In 2014, Toronto architects Adam Thom and Katja Aga Sachse Thom — life partners and co-founders of the firm Agathom — received a commission for a bespoke home in Thornhill, an upscale neighbourhood north of the city. The clients, a retired couple, were clear about what they did and didn’t want. “They said, ‘We don’t have a cottage. We will never have a cottage. But we would like to build a kind of cottage in the city,’ ” Adam recalls. They envisioned a sophisticated abode, though, not a rustic one. “They weren’t picturing a stony, goofy fireplace,” says Adam, “or a wall with a deer head on it.”
Plenty of wood went into the home, named Dove House, from the white oak floors to the white birch cladding on the walls and cabinetry to the structural concrete formed with rough-sawn planks — the kind that leave knots and gnarls and grain lines in the material. But the woodsy themes are also metaphorical. “You move through the space and experience a journey through a landscape,” says Adam. “It’s like a walk in the woods. You go over rocks and logs. The canopies are ever-changing. Light comes through from unexpected places.”
One might (reductively) describe the house, which measures 356 square metres, not counting the basement, like this: It has an L-shaped footprint. It’s clad in zinc, concrete and Corten steel. It sits on a flat lot, surrounded by lush gardens. There’s a greenhouse and pool in the back. But these descriptions understate just how surprising the design program is. The roof, for instance, zigs and zags like the bellows of an accordion, sloping upward from the southeast corner of the building, where the overhang is low enough to poke you in the eye, to the northwest corner, where it sits 5.7 metres above grade. Between these two extremes, at the crook of the L, is a tower that contains bathrooms, a stairwell and a wine cellar, and that appears from the outside like a tent pole holding up the entire edifice.
The layout is more experiential than coldly rational. You feel the effects in your nerve endings as you move from compressed rooms to those that feel capacious, like forest clearings. You might start in the southeastern corner, where the ceiling is lowest — a fireside living area with wraparound windows. You would then pass through a strikingly narrow, upward-sloping passage carved, like a crevasse between two boulders, from the concrete fireplace wall. It’s a relief to arrive in the dining room, where the ceiling reaches a double height.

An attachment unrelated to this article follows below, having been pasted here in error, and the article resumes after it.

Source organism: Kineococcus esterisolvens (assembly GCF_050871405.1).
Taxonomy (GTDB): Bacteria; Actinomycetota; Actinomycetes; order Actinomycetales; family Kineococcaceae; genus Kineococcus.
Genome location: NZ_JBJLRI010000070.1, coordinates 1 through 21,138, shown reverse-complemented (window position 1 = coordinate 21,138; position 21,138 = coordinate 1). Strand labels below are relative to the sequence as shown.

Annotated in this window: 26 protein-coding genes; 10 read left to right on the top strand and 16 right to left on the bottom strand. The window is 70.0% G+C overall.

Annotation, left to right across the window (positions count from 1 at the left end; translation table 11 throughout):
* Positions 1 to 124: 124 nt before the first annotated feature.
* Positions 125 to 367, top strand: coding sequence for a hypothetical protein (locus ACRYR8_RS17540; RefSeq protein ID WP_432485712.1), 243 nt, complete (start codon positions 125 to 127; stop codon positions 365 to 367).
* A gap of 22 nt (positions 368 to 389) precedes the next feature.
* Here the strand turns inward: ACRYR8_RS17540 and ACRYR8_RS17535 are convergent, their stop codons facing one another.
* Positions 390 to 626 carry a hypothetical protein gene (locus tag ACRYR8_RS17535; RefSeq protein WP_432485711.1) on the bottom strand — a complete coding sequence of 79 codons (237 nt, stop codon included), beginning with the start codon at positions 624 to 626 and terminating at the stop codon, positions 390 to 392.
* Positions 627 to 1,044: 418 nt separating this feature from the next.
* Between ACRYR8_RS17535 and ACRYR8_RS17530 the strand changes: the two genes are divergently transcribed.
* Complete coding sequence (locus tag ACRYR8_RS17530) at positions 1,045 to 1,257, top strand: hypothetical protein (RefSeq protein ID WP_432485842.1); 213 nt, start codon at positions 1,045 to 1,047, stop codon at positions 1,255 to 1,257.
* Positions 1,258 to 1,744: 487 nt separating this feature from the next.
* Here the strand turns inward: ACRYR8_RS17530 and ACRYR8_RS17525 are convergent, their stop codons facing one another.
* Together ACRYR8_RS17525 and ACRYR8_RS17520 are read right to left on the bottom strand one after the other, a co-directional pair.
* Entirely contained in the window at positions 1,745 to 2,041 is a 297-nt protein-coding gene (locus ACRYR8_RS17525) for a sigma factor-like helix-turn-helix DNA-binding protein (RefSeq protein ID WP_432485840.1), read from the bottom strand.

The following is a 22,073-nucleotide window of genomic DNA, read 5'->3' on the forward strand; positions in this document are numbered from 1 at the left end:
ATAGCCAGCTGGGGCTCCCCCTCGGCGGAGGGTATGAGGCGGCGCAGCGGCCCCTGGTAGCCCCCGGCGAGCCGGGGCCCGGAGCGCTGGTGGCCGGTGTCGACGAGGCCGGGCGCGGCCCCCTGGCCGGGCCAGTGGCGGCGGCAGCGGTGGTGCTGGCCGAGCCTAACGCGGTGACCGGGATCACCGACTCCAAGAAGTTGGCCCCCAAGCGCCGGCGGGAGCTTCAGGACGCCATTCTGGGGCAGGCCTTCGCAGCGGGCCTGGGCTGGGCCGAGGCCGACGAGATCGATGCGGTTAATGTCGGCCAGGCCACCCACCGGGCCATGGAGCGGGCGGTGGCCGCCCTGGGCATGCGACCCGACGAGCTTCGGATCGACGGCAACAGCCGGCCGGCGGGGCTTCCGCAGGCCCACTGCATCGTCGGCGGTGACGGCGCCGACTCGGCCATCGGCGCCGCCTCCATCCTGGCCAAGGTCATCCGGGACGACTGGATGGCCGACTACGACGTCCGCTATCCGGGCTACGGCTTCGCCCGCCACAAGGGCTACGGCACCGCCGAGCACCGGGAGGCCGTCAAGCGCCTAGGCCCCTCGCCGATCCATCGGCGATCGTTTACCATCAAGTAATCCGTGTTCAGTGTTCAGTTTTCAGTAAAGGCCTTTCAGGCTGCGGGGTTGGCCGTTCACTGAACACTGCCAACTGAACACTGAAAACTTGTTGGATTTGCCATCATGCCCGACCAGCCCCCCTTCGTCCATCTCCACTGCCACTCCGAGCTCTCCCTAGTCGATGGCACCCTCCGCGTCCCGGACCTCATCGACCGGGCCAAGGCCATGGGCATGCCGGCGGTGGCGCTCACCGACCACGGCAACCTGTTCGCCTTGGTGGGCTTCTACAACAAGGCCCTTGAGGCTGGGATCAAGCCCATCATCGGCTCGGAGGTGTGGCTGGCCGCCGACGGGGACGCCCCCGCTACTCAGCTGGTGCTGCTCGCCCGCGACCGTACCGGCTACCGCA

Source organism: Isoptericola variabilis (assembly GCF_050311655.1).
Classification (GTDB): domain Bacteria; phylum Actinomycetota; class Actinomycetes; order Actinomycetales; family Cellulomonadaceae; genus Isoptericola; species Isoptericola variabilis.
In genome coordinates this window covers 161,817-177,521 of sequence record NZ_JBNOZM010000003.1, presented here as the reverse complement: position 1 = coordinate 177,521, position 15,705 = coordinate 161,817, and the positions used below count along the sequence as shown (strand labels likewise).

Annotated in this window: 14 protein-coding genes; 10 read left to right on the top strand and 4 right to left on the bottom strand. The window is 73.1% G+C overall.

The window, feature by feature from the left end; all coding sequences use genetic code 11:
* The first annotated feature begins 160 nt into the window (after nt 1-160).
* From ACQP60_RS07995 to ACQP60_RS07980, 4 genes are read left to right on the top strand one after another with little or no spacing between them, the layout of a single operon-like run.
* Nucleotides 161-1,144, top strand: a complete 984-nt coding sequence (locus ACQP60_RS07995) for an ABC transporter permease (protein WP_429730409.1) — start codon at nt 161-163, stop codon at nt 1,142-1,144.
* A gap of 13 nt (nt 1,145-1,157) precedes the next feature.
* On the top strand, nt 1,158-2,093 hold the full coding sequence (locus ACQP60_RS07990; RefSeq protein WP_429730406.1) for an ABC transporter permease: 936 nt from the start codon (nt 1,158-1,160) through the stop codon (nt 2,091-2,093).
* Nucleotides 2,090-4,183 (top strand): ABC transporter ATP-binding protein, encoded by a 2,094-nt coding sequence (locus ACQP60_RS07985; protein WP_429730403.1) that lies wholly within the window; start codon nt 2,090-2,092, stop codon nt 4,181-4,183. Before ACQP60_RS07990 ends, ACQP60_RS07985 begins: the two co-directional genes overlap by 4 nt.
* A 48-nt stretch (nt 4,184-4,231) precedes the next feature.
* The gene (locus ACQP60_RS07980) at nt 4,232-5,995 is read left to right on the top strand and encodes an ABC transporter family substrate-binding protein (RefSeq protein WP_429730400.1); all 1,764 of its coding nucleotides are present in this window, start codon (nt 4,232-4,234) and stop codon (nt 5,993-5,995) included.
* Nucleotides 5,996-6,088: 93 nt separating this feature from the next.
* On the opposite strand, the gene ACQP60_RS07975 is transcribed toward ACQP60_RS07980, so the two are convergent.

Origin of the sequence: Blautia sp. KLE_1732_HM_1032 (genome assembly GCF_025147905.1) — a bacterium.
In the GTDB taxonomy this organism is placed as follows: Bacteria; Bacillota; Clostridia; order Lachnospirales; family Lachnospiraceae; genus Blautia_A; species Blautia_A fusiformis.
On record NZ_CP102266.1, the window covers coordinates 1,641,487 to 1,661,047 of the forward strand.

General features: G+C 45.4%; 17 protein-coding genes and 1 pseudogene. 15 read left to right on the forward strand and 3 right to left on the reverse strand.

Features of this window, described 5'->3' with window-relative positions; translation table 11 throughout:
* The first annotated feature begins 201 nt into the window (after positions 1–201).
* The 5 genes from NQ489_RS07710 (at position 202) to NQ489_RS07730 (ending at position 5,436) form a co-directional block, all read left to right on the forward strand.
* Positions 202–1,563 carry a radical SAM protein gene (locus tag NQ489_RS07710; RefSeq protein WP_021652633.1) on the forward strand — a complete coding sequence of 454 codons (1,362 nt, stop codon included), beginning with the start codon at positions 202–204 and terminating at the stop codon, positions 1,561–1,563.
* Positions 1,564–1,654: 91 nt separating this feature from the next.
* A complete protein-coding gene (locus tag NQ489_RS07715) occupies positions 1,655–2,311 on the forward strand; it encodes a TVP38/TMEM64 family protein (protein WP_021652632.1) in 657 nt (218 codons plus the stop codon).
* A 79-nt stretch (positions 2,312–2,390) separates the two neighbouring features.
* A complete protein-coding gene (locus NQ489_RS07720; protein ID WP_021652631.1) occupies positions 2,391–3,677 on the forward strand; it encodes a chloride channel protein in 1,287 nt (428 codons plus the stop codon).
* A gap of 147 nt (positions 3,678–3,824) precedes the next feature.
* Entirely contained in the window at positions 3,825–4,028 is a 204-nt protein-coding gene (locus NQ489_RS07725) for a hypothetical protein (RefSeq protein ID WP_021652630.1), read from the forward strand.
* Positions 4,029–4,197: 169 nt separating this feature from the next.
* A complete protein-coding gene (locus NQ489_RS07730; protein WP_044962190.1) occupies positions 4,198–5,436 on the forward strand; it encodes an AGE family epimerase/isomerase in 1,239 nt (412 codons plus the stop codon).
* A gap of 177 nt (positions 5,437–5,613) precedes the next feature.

From there, you get to the bend of the L, where the space seems to open vertiginously. Lookouts by the stairway offer views upward to the top of the tower and downward to the basement. Then, you pass through a small antechamber with a 2.13-metre-high drop ceiling before arriving at the kitchen, where the ceiling height is a more generous 2.74 metres. The sleeping quarters and guest suites are above the kitchen in tall, cathedralesque rooms with slanted walls that taper like conifers. The various steps and jogs make the terrain uneven, as if the ground were layered over boulders and berms. Cuts in the ceiling — or angel windows that link rooms to one another — create a sense of interconnection, like gaps in foliage that channel sunlight. “We wanted to accentuate that sense of flow,” says Katja.
The architects chose furnishings to evoke both variation and continuity. The overall palette is mid-century Scandinavian — Katja is from Denmark, after all — with unique pieces that accentuate each room, from Hans Wegner’s enveloping Papa Bear chair tucked into the southeastern nook to Poul Henningsen’s biomorphic Artichoke lamp in the dining area and the Josef Frank wallpaper in the guest bedroom, which depicts, in storybook colours, a woodland teaming with birds and butterflies. Katja is creating bespoke rugs for the home, with touches of burnished red and deep green redolent of a forest floor. “It’s not just about bringing in pleasant light and warm materials; it’s also that more tactile textiles are important to us,” she says of the interior design program.
I asked Adam and Katja if they were influenced by any designers in particular, and they were hesitant — as folks in their line of work so often are — to just give me a list of names. After leaving, however, I found myself thinking not of an architect but of a scientist: Suzanne Simard, the celebrated ecologist from the University of British Columbia, who has come to understand forests not as random agglomerations of living organisms but rather as co-operative ecosystems where trees share canopy space and pass both information and nutrients between them via subterranean fungal networks. Ecology — like good design — can be so complex it is difficult to describe in words. But to say that it is intricate is not to say that it is random or haphazard.
At the end of my visit to the house, Adam took me to the basement to show me the mechanical units: rooms with water heaters, gas ventilation systems, storage tanks and reams of pipes and ductwork. “As an architect, this stuff takes up much of your time,” he says, “but nobody ever sees it.” We then headed outside to see the solar panels on the roof, which, on sunny days, generate more than enough electricity to power the home. If the house were a forest, these would be the root and canopy systems that sustain it.
North of Toronto, Agathom’s latest residential project feels like a sun-dappled promenade through nature.